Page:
While pitching is key, the Brewers offense also sputtered for extended periods in 2009, and there's plenty of new faces in the starting lineup for 2010. Like his pitching moves, Melvin's attempts to upgrade the lineup all come with an element of risk, but it seems likely the new players can't help but hit better than those they are replacing. One key is the return to the lineup of Rickie Weeks. If he can stay healthy and set the table for the sluggers, the Brewers offense could be a wrecking crew this year. Another key is the performance of three new starters holding down the middle of the diamond.
At catcher Melvin has replaced one of the league's premiere game-callers, Jason Kendall, with an even older player - career backup/platoon player Gregg Zaun. He seems an extremely unlikely signing as the team's new starting catchers, but Zaun has torn the cover off the ball in spring training and has been regarded as a solid all-around player during his career. The team also non-tendered backup Mike Rivera in the offseason, and it's looking like this year's second catcher will be waiver claim George Kottaras, who has also crushed the ball all spring. His primary competition, Matt Treanor, was traded to Texas for a minor-league infielder.
At shortstop, prospect Alcides Escobar will have to be ready to make the jump to the majors, and so far has looked good this spring. He replaces the underperforming J.J. Hardy, shipped off to Minnesota for new center fielder Carlos Gomez, who also underperformed and lost his starting job in 2009. The speedy Gomez covers a lot of ground in center, and should be more than able to replace departed Gold Glove winner Mike Cameron. Whether he can refrain from hitting lots of lazy fly balls and instead keep the ball on the ground and use his legs to beat out hits remains to be seen.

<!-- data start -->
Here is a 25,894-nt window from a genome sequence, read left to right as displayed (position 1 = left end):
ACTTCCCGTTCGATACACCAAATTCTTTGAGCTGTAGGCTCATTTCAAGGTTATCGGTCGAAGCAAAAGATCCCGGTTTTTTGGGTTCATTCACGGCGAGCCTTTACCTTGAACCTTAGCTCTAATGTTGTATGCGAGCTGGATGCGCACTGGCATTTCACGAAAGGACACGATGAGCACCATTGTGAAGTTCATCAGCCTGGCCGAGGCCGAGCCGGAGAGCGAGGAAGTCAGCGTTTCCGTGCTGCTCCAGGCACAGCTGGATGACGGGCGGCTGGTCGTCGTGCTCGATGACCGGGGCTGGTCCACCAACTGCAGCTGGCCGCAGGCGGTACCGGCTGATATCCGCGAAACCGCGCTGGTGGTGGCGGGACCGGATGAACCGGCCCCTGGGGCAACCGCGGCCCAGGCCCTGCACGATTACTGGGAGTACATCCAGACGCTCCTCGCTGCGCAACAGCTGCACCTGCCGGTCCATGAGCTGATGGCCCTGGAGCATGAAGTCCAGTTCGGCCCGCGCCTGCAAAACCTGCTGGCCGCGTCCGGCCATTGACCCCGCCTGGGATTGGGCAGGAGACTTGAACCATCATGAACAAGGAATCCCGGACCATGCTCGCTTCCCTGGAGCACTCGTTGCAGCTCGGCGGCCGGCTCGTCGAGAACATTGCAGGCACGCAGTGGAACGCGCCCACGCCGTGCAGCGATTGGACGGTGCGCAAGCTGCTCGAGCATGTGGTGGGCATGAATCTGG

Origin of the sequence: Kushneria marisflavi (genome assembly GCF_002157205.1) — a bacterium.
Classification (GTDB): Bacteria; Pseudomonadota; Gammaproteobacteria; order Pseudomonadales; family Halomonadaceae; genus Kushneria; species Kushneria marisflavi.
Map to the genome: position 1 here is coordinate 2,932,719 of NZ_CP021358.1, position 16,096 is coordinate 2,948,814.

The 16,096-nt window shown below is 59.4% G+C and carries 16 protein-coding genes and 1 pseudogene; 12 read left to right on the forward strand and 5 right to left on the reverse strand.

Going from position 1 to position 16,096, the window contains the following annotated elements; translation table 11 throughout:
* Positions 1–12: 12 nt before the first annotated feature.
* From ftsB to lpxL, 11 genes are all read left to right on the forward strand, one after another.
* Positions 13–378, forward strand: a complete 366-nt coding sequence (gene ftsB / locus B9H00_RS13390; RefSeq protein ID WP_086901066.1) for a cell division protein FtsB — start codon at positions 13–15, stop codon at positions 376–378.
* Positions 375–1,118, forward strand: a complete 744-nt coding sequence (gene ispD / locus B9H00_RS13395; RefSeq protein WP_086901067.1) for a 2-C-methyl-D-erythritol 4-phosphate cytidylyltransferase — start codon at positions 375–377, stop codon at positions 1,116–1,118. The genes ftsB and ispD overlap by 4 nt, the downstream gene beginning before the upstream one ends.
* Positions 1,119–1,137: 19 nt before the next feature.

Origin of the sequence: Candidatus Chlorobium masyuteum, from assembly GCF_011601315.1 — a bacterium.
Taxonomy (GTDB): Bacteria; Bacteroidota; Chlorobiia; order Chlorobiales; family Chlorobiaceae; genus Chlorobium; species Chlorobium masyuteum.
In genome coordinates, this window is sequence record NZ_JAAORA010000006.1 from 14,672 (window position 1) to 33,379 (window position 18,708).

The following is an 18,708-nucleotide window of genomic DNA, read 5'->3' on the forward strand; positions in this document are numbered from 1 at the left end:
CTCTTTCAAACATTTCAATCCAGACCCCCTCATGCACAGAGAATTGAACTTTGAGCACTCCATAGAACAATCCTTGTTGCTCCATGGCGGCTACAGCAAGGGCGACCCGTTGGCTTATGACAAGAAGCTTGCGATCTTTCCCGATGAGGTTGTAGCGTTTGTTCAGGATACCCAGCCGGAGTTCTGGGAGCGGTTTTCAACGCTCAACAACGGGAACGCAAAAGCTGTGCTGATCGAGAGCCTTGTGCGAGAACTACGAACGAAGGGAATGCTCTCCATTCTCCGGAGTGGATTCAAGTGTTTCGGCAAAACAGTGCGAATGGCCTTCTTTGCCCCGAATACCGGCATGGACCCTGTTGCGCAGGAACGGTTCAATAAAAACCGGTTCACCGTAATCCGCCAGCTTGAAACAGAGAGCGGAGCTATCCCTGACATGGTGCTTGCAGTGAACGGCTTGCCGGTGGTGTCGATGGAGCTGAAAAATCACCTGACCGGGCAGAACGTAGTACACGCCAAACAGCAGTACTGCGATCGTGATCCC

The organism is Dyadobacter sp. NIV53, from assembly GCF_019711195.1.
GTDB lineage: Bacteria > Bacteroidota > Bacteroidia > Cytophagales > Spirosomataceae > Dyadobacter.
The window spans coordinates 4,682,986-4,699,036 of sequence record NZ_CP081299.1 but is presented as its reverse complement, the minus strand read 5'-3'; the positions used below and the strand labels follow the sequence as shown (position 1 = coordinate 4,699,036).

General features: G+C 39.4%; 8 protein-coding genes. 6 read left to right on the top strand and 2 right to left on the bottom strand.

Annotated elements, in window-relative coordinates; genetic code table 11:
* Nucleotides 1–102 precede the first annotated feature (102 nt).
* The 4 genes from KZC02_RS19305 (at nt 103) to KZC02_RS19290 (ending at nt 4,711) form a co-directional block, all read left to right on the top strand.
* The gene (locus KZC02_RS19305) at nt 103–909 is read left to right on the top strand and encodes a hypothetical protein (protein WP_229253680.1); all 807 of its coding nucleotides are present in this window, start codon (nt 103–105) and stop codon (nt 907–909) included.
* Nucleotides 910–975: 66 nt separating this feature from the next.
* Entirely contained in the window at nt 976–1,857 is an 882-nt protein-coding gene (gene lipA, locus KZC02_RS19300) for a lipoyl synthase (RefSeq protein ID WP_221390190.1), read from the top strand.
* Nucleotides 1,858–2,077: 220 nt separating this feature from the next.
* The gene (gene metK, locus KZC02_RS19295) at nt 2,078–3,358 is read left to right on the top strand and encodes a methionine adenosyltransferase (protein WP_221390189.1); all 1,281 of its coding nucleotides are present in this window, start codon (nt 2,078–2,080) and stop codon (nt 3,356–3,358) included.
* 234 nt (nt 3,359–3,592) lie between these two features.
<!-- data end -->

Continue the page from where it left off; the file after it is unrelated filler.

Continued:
Other mysteries include whether the All-Star Corey Hart or his evil twin shows up; and if de facto third base starter Casey McGehee, who hasn't really gotten started yet this spring, can build on his impressive 2009 rookie season. Meanwhile McGehee's main competition, Mat Gamel, has been again derailed by injuries and probably won't even join Craig Counsell on the bench. It looks like Jim Edmonds will be with the team, as he's been added to the 40-man roster despite being out of baseball last season. Judging by who else is left in camp, returning outfielder Jody Gerut and waiver claim Joe Inglett will probably be the other bench players to start the season.
That leaves a total of two starting positions that are near-locks for big seasons - left fielder Ryan Braun and first basemen Prince Fielder. The one upside of lots of question marks, though, is the potential for everything to go right and create a magic season -- sort of like the Cardinals experienced last year. In March, all baseball fans can afford to believe the stars will align for his or her favorite team's season.